Williams Martini Racing driver Felipe Massa has described the British Grand Prix as a ‘Special Race’. The Brazilian joined Williams in 2014 after a long stint at Scuderia Ferrari, but he understands the significance of the race for Williams and what it means for British motor racing.
“It’s one of the oldest races on the calendar, so I’m really looking forward to what will be a special race,” said Massa. “As Williams’ home grand prix, it’s an important place for the team to get a good result, especially as we have so much history there.”
Massa has called the Silverstone track an ‘amazing track to drive’, with the circuit largely enjoyed by all the drivers because of it fast flowing nature and high-speed corners that utilises the aerodynamic nature of a Formula 1 car.
As the home race for Williams, Massa wants a good race in front of the home support. Williams have a huge following at the British Grand Prix and he veteran Brazilian wants the make the Williams fans proud.
“Silverstone is the home grand prix for the team, which is really special, and it’s truly an amazing track to drive,” said Massa.
Massa alludes to the British weather and how quickly it changes, which could create some exciting races, but the Williams drivers will want a dry race to suit the characteristics of their FW38 because of the low drag nature of the car means it does not usually perform that well when it is wet.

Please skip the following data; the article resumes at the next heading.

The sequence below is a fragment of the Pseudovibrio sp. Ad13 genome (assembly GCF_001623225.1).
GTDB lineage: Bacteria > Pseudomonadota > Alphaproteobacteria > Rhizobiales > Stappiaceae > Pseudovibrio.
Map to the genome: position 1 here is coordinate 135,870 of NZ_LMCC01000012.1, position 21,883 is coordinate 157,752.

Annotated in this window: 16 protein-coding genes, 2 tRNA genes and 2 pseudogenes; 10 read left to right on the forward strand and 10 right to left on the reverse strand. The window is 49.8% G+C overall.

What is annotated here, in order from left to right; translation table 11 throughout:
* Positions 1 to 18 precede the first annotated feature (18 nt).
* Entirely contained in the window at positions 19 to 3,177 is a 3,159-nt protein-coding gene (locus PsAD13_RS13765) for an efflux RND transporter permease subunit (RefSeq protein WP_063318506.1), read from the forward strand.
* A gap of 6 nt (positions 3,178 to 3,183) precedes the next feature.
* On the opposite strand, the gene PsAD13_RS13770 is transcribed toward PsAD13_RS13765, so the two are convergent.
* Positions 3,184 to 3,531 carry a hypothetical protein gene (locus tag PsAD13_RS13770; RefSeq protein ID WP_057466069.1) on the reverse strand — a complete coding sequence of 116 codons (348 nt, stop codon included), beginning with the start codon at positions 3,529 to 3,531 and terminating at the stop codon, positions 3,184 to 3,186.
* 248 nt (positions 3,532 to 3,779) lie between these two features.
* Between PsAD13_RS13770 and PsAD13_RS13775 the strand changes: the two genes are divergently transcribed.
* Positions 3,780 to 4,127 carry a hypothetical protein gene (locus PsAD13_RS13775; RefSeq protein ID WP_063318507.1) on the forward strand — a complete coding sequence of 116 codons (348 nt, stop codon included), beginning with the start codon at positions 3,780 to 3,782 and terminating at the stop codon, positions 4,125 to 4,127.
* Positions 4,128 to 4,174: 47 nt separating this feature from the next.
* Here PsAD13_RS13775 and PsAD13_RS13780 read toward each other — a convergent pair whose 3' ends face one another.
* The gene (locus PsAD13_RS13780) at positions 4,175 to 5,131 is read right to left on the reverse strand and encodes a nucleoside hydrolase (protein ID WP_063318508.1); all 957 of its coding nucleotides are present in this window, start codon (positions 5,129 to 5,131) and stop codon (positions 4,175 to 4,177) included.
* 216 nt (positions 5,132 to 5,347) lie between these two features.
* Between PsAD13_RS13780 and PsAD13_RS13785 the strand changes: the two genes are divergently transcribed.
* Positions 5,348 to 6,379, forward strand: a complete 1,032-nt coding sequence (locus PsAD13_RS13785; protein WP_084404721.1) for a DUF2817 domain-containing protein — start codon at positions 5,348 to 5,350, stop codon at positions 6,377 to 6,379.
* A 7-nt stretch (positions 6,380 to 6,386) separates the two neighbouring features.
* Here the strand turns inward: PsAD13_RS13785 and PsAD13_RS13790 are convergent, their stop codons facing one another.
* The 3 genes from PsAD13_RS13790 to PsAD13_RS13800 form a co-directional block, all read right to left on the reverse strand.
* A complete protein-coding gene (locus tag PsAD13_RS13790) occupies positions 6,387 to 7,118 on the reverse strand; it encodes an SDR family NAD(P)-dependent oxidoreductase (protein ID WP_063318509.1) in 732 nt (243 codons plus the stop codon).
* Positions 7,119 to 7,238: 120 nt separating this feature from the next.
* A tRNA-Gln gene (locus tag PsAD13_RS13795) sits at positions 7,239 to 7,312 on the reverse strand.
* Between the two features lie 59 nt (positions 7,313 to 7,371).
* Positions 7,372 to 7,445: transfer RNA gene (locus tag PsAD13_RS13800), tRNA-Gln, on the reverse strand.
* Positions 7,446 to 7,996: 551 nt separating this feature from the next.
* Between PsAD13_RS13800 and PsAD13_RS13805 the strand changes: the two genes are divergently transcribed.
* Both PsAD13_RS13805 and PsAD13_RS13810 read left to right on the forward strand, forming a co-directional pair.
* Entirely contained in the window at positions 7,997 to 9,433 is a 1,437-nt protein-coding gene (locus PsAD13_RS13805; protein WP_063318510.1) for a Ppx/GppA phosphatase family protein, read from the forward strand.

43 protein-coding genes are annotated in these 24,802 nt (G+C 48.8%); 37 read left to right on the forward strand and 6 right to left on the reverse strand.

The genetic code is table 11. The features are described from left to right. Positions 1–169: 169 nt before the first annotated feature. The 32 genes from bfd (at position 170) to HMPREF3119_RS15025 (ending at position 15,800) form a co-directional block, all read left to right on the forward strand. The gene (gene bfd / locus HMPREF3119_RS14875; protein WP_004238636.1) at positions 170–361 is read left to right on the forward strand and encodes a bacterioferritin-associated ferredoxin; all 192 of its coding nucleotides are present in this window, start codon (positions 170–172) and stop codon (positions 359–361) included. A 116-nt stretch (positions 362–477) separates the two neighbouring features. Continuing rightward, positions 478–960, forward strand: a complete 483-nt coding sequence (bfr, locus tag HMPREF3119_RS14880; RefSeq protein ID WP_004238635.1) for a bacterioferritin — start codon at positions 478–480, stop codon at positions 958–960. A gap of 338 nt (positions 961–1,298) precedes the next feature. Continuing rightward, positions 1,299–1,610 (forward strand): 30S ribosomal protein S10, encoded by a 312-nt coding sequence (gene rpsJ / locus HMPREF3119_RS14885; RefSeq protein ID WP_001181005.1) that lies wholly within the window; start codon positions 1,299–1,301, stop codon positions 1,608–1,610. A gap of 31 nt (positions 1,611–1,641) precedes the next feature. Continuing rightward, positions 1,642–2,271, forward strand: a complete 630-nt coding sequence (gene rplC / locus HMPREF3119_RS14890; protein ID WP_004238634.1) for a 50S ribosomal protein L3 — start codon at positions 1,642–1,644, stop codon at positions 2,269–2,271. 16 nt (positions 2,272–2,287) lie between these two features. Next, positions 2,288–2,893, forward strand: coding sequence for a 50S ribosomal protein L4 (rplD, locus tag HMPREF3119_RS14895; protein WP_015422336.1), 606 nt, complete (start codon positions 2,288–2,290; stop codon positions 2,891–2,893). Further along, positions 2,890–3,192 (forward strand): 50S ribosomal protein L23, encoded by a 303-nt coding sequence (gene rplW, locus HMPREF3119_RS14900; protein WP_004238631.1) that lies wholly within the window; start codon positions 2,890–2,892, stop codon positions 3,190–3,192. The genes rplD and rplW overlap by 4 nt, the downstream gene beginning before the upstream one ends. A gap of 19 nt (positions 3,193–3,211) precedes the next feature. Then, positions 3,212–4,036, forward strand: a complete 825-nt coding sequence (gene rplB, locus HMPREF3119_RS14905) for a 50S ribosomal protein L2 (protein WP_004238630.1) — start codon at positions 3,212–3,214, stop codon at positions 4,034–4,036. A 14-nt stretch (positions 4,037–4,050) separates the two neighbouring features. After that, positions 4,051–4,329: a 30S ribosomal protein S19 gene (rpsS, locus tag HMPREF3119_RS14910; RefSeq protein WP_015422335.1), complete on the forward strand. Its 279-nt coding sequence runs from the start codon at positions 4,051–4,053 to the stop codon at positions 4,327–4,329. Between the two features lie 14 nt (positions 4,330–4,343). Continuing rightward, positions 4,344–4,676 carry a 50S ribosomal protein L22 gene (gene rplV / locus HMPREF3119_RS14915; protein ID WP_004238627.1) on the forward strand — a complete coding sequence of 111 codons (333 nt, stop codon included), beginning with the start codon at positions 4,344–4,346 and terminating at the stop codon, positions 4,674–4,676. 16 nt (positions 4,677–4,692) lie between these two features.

“Typically British, it’s a circuit where the weather changes very quickly! It can be wet, dry, or completely mixed – anything can happen, which we’ve seen many times over the last few years,” said Massa.
The British Grand Prix has been a staple of Formula One culture and Williams have had a long association with Silverstone and the British Grand Prix. Massa believes it is important for Williams to have a strong race especially because of the history that Williams have had there.
Williams have been very successful at Silverstone but have not won since 1997, Jacques Villeneuve last won for Williams at Silverstone but they have failed to capitalise on any opportunities to take victory in front of their home crowd.